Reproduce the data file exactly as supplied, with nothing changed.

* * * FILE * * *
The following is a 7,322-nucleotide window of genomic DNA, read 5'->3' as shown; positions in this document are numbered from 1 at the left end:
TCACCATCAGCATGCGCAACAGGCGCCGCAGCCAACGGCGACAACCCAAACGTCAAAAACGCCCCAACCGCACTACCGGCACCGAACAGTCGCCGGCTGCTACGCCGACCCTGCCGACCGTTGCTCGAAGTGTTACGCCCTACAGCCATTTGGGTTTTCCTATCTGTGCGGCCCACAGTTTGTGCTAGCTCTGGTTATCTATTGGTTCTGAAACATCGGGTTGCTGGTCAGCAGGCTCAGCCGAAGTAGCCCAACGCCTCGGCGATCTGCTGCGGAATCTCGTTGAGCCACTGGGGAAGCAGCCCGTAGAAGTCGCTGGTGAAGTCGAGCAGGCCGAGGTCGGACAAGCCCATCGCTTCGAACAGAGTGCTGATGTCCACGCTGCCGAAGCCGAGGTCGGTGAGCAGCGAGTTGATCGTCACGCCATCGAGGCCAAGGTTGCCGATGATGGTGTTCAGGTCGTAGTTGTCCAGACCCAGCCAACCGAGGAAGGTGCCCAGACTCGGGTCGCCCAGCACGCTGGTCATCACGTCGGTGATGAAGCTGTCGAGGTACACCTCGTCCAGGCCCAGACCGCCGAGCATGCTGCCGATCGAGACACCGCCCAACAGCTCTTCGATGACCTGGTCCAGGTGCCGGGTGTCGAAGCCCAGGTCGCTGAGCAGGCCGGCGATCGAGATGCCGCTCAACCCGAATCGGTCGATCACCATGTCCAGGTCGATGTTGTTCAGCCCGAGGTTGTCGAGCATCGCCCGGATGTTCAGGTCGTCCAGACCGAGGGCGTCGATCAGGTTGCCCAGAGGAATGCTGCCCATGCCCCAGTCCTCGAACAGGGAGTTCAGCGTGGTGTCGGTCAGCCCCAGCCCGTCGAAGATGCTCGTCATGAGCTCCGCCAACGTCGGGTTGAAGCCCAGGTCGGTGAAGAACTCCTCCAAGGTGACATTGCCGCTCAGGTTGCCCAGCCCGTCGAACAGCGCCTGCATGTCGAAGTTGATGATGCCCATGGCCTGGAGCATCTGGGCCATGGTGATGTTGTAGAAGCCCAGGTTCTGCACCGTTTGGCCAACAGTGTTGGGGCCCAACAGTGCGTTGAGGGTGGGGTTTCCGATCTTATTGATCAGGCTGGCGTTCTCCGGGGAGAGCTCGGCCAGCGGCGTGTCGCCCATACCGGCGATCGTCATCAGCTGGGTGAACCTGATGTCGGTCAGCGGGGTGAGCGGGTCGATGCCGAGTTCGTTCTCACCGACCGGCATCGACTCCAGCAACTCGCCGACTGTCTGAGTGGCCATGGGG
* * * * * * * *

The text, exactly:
The following is a 7,322-nucleotide window of genomic DNA, read 5'->3' as shown; positions in this document are numbered from 1 at the left end:
TCACCATCAGCATGCGCAACAGGCGCCGCAGCCAACGGCGACAACCCAAACGTCAAAAACGCCCCAACCGCACTACCGGCACCGAACAGTCGCCGGCTGCTACGCCGACCCTGCCGACCGTTGCTCGAAGTGTTACGCCCTACAGCCATTTGGGTTTTCCTATCTGTGCGGCCCACAGTTTGTGCTAGCTCTGGTTATCTATTGGTTCTGAAACATCGGGTTGCTGGTCAGCAGGCTCAGCCGAAGTAGCCCAACGCCTCGGCGATCTGCTGCGGAATCTCGTTGAGCCACTGGGGAAGCAGCCCGTAGAAGTCGCTGGTGAAGTCGAGCAGGCCGAGGTCGGACAAGCCCATCGCTTCGAACAGAGTGCTGATGTCCACGCTGCCGAAGCCGAGGTCGGTGAGCAGCGAGTTGATCGTCACGCCATCGAGGCCAAGGTTGCCGATGATGGTGTTCAGGTCGTAGTTGTCCAGACCCAGCCAACCGAGGAAGGTGCCCAGACTCGGGTCGCCCAGCACGCTGGTCATCACGTCGGTGATGAAGCTGTCGAGGTACACCTCGTCCAGGCCCAGACCGCCGAGCATGCTGCCGATCGAGACACCGCCCAACAGCTCTTCGATGACCTGGTCCAGGTGCCGGGTGTCGAAGCCCAGGTCGCTGAGCAGGCCGGCGATCGAGATGCCGCTCAACCCGAATCGGTCGATCACCATGTCCAGGTCGATGTTGTTCAGCCCGAGGTTGTCGAGCATCGCCCGGATGTTCAGGTCGTCCAGACCGAGGGCGTCGATCAGGTTGCCCAGAGGAATGCTGCCCATGCCCCAGTCCTCGAACAGGGAGTTCAGCGTGGTGTCGGTCAGCCCCAGCCCGTCGAAGATGCTCGTCATGAGCTCCGCCAACGTCGGGTTGAAGCCCAGGTCGGTGAAGAACTCCTCCAAGGTGACATTGCCGCTCAGGTTGCCCAGCCCGTCGAACAGCGCCTGCATGTCGAAGTTGATGATGCCCATGGCCTGGAGCATCTGGGCCATGGTGATGTTGTAGAAGCCCAGGTTCTGCACCGTTTGGCCAACAGTGTTGGGGCCCAACAGTGCGTTGAGGGTGGGGTTTCCGATCTTATTGATCAGGCTGGCGTTCTCCGGGGAGAGCTCGGCCAGCGGCGTGTCGCCCATACCGGCGATCGTCATCAGCTGGGTGAACCTGATGTCGGTCAGCGGGGTGAGCGGGTCGATGCCGAGTTCGTTCTCACCGACCGGCATCGACTCCAGCAACTCGCCGACTGTCTGAGTGGCCATGGGG